Abstract: Moral judgments have a very prominent social nature, and in everyday life, they are continually shaped by discussions with others. Psychological investigations of these judgments, however, have rarely addressed the […]
March 1, 2022
Abstract: What happens when artificial sensors are coupled with the human senses? Using technology to extend the senses is an old human dream, on which sensory substitution and other augmentation technologies have already delivered. Laser tactile canes, corneal implants and magnetic belts can correct or extend what individuals could otherwise perceive. Here we show why accommodating intelligent sensory augmentation devices not just improves but also changes the way of thinking and classifying former sensory augmentation devices. We review the benefits in terms of signal processing and show why non-linear transformation is more than a mere improvement compared to classical linear transformation.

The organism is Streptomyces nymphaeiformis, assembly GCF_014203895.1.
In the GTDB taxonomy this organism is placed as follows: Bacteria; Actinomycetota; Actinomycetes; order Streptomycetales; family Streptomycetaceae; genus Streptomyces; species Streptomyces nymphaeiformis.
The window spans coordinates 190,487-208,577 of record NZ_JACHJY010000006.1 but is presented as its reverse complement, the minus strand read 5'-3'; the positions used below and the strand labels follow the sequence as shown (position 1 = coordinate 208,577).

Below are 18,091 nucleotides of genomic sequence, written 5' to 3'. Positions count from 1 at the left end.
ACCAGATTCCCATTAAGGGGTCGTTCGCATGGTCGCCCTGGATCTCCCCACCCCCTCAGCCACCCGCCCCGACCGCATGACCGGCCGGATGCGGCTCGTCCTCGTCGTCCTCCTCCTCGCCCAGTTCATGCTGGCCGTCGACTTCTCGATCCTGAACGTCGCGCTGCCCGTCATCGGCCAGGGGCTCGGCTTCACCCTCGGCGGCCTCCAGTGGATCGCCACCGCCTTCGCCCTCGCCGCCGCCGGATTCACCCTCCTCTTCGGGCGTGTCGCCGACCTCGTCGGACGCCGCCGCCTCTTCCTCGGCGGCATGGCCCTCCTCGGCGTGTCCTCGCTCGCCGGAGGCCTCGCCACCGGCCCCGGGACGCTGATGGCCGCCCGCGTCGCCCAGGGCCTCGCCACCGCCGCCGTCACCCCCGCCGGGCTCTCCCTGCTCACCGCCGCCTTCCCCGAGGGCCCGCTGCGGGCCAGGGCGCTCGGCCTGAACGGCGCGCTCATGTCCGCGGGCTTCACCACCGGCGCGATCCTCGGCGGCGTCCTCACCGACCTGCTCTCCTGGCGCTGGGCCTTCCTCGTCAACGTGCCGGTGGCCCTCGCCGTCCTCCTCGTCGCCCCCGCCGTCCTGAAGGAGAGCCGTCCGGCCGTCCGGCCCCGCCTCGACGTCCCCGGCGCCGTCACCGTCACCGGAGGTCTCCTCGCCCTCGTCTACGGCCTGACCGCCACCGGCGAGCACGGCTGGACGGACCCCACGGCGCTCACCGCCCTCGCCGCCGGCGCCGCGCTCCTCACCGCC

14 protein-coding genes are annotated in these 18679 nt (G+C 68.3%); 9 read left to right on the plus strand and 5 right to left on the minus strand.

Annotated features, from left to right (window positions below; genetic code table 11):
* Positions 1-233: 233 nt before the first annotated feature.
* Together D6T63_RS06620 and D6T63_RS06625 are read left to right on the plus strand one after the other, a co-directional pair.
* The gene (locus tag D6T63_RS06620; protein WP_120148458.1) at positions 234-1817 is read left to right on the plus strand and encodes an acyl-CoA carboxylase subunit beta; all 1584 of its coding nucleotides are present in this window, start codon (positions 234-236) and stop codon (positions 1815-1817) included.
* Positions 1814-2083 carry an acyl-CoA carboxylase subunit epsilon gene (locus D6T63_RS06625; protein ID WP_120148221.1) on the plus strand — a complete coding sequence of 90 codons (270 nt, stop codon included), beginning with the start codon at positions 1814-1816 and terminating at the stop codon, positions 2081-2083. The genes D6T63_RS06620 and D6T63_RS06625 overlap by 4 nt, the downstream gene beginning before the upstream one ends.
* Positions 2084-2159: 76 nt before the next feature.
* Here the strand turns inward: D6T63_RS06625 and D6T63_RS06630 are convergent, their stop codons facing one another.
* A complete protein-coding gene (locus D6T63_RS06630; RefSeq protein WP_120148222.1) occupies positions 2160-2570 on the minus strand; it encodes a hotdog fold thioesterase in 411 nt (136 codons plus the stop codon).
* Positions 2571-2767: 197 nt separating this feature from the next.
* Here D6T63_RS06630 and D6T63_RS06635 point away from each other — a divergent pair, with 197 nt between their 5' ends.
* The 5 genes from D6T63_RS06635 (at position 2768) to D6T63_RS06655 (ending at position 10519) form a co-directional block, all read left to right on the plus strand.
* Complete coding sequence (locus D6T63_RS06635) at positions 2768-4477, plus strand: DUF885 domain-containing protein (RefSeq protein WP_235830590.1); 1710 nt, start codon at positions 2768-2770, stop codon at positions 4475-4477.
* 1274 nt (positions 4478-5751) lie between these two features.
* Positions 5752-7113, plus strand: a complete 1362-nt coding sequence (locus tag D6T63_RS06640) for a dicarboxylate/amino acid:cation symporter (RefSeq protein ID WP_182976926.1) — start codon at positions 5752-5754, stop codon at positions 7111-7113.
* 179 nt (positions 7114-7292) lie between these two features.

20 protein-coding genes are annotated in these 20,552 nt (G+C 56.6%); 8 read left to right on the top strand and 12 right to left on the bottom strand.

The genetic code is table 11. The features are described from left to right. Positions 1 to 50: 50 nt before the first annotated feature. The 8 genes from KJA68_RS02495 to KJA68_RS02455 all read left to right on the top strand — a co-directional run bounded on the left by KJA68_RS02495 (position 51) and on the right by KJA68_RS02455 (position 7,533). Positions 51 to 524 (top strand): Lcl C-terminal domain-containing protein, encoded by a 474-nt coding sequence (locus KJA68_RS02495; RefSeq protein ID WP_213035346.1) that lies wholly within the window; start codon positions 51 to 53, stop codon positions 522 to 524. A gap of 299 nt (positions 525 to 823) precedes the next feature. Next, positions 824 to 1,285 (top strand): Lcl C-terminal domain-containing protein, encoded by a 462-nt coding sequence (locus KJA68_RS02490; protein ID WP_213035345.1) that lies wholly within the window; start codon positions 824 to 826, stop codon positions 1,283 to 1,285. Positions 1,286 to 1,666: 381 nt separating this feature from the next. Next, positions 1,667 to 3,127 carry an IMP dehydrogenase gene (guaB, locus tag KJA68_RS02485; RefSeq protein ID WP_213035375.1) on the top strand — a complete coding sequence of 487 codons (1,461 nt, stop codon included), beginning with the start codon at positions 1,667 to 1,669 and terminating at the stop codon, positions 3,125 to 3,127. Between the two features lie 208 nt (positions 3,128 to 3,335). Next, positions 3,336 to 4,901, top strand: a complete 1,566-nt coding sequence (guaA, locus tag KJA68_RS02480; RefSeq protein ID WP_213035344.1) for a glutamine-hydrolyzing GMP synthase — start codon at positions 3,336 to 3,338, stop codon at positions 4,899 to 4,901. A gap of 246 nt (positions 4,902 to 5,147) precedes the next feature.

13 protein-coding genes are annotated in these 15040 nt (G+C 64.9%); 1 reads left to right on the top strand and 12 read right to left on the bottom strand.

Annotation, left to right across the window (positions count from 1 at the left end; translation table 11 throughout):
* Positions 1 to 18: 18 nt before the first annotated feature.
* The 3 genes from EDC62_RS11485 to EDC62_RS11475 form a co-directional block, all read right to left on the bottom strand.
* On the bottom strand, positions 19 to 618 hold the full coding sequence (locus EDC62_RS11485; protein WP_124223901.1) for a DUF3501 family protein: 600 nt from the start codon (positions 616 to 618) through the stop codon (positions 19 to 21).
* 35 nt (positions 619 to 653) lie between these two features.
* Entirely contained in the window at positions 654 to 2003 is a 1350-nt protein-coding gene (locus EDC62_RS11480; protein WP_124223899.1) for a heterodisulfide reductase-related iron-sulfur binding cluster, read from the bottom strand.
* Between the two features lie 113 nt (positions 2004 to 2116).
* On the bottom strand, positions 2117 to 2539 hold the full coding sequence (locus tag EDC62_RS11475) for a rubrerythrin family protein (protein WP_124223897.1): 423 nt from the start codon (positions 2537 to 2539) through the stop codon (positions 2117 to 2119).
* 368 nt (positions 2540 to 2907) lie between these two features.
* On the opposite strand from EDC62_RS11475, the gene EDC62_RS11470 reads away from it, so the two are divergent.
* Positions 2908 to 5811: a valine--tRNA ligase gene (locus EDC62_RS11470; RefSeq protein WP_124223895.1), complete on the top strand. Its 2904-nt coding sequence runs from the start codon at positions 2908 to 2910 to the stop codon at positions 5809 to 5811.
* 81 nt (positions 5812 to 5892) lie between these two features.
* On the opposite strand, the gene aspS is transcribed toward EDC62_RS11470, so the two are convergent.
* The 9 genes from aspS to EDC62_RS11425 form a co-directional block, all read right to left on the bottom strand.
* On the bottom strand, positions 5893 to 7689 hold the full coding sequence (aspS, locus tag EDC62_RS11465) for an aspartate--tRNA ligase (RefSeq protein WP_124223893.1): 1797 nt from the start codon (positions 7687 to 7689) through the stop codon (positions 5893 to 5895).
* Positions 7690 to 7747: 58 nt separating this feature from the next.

January 1, 2022
Abstract: Predictions pose unique problems. Experts regularly get them wrong, and collective solutions (such as prediction markets and super-forecaster schemes) do better but remain selective and costly. Contrary to the idea […]
December 1, 2021
Abstract: How essential is trust in science to prevent the spread of COVID-19? People who trust in science are reportedly more likely to comply with official guidelines, implying that higher levels of adherence could be achieved by improving trust in science. However, analysis of a global dataset (n = 4341) suggests otherwise. Trust in science had a small, indirect effect on adherence to the rules. Nonetheless, it predicted people’s approval of prevention measures such as social distancing, and bridged political ideology and approval of the measures (conservatives trusted science less and in turn approved of the measures less). These effects were stronger in the USA than in other countries. Even though any increase in trust in science is unlikely to yield strong behavioural changes, given its relationships with both ideology and individuals’ attitudes to the measures, trust in science may be leveraged to yield longer-term sustainable social benefits.